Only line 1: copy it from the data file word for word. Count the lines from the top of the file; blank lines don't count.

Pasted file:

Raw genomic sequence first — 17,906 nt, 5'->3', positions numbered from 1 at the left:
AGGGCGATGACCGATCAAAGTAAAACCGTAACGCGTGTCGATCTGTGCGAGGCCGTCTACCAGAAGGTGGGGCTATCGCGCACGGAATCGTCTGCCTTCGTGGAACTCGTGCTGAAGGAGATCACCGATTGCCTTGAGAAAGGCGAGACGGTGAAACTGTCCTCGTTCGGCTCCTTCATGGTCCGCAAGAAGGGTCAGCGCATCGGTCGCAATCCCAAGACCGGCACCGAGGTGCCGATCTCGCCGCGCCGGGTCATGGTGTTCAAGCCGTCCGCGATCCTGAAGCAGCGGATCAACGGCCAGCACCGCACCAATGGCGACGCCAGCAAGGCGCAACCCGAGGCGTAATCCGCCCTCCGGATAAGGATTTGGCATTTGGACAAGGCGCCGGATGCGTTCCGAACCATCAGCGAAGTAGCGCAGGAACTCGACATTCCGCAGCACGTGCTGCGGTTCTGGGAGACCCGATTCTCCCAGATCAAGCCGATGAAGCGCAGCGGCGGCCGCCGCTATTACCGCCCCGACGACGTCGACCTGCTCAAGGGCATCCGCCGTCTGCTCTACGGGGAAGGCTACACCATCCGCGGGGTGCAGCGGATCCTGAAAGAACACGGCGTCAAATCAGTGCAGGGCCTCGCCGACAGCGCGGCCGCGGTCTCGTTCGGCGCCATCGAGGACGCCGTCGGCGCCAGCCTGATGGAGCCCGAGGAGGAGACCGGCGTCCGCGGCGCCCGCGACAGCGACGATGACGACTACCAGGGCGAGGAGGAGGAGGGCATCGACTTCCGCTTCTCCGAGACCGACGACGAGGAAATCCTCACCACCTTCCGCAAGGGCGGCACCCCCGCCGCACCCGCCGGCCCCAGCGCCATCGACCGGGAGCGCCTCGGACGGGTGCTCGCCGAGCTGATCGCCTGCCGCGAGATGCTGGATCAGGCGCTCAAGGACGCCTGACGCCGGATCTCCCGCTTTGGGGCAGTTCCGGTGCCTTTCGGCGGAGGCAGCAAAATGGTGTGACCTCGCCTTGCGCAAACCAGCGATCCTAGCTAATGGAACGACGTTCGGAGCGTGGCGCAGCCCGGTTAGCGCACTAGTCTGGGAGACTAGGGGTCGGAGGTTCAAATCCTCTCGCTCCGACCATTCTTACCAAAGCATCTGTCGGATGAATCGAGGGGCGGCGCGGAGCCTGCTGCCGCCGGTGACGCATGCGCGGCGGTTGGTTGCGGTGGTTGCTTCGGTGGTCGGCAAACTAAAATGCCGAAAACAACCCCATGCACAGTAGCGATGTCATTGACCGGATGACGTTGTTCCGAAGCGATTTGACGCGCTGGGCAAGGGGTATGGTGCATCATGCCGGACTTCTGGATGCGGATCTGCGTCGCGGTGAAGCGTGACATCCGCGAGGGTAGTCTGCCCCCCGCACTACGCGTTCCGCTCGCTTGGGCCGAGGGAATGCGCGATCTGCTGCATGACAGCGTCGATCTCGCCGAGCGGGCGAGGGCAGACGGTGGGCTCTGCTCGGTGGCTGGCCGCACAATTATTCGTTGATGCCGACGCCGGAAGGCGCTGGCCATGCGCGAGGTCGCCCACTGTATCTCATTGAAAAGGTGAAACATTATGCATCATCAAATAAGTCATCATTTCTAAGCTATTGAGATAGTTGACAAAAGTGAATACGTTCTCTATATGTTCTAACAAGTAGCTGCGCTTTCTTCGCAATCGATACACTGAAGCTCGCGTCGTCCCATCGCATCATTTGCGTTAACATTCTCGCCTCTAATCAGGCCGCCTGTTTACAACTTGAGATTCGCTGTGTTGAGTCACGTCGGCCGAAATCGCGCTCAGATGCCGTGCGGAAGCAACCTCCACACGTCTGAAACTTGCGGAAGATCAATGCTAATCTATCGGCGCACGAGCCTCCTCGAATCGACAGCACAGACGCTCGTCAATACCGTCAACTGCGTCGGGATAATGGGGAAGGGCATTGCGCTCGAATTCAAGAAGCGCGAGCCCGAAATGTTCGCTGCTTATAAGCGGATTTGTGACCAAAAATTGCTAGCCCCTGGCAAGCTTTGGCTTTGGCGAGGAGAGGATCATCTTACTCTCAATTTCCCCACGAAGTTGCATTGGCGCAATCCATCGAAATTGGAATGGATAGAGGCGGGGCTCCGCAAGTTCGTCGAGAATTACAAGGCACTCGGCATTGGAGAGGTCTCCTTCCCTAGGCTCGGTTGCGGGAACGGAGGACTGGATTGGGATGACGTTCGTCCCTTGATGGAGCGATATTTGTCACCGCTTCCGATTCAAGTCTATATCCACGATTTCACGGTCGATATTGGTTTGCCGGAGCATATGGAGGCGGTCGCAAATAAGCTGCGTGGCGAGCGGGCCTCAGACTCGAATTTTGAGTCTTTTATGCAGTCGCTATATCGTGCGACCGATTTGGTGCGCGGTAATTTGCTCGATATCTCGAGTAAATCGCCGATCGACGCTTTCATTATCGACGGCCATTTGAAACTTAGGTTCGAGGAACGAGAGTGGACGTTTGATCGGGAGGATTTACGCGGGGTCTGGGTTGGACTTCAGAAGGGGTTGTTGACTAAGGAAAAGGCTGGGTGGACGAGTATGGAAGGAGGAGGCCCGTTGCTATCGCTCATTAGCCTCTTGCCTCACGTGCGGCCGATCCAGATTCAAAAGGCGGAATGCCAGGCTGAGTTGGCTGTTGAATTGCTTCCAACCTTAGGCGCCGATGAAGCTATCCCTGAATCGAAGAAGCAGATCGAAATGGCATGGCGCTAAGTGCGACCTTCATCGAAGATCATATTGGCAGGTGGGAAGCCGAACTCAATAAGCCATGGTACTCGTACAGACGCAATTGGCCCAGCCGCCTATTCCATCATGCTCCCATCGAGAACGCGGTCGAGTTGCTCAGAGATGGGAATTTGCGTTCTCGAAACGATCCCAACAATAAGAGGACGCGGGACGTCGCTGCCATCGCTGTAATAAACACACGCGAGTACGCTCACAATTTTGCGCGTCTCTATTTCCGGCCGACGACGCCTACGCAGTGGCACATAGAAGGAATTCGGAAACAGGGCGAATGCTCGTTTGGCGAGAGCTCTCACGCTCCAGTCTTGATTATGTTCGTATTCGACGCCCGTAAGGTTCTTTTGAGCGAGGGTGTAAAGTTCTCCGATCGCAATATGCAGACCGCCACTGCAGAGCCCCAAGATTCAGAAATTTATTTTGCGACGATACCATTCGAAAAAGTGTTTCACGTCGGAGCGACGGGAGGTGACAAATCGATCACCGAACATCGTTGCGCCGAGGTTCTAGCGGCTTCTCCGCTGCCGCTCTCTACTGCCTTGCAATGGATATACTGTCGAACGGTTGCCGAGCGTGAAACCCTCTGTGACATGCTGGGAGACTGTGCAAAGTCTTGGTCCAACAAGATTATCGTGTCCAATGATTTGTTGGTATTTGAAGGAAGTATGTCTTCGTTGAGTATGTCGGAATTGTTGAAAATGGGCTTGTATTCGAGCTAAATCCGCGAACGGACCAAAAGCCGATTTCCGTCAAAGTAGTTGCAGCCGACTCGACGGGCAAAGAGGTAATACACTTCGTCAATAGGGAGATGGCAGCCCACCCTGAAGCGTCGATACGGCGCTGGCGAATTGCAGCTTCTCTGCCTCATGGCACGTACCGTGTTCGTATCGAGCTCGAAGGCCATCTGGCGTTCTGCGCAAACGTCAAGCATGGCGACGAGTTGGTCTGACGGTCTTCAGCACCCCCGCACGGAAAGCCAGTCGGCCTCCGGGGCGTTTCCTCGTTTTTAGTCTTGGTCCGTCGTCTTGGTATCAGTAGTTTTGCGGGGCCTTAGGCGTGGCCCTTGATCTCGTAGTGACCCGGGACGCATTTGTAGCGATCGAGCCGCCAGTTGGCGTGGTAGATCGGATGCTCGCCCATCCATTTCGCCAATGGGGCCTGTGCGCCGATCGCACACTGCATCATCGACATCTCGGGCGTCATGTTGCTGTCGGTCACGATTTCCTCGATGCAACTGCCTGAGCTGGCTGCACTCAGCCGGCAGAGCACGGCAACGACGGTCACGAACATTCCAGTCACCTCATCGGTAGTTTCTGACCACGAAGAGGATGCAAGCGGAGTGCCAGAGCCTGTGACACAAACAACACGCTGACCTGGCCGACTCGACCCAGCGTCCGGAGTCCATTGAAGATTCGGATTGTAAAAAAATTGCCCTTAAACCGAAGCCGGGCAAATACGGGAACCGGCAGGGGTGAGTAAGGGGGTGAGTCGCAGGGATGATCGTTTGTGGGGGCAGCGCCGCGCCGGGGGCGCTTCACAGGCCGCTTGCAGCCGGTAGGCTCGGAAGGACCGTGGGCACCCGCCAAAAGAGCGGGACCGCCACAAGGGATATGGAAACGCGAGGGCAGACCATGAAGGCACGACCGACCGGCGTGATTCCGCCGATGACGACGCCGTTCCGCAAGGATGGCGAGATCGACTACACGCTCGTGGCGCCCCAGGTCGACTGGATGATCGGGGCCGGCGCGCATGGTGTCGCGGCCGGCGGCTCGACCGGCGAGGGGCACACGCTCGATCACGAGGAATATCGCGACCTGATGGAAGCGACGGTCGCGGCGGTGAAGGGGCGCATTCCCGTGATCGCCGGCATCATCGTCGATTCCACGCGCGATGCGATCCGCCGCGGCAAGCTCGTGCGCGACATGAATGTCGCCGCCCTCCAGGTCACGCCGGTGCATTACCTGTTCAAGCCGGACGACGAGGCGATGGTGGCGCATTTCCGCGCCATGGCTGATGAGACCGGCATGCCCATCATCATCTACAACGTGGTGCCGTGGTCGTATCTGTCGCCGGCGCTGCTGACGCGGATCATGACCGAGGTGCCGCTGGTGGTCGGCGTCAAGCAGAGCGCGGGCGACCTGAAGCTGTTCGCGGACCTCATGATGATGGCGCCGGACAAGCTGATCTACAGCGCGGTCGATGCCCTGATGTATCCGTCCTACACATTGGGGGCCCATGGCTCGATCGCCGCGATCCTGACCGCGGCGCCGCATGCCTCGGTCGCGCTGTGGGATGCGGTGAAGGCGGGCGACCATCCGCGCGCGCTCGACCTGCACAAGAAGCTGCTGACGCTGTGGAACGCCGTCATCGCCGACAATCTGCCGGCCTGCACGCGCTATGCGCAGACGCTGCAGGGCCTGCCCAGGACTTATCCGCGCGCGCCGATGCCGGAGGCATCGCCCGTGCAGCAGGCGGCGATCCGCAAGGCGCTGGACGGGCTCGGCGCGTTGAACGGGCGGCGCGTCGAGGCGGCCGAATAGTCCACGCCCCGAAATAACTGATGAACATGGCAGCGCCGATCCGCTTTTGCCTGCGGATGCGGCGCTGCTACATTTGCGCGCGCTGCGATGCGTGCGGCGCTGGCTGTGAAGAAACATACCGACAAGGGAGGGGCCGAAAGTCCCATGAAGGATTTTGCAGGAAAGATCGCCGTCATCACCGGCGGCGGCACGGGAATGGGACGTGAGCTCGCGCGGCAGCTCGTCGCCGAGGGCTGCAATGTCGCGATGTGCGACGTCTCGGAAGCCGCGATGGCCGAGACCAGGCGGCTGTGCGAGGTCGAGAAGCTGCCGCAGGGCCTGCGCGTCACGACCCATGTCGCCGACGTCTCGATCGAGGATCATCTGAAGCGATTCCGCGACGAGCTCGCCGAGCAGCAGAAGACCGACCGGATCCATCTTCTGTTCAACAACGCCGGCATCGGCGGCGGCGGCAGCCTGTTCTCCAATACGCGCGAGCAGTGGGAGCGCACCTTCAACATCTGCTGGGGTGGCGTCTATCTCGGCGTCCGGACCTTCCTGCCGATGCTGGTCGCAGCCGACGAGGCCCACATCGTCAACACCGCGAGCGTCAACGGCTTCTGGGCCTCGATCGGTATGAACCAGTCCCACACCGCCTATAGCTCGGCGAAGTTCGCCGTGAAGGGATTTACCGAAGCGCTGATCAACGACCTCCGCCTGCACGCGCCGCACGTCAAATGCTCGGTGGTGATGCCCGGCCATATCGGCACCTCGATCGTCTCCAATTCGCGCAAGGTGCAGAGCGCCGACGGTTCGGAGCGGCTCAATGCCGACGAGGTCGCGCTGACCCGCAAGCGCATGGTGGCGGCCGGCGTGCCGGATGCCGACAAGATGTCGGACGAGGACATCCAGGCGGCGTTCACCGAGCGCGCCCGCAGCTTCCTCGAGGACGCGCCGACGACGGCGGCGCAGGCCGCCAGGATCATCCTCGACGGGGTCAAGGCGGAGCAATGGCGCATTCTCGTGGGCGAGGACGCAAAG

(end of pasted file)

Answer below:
Raw genomic sequence first — 17,906 nt, 5'->3', positions numbered from 1 at the left: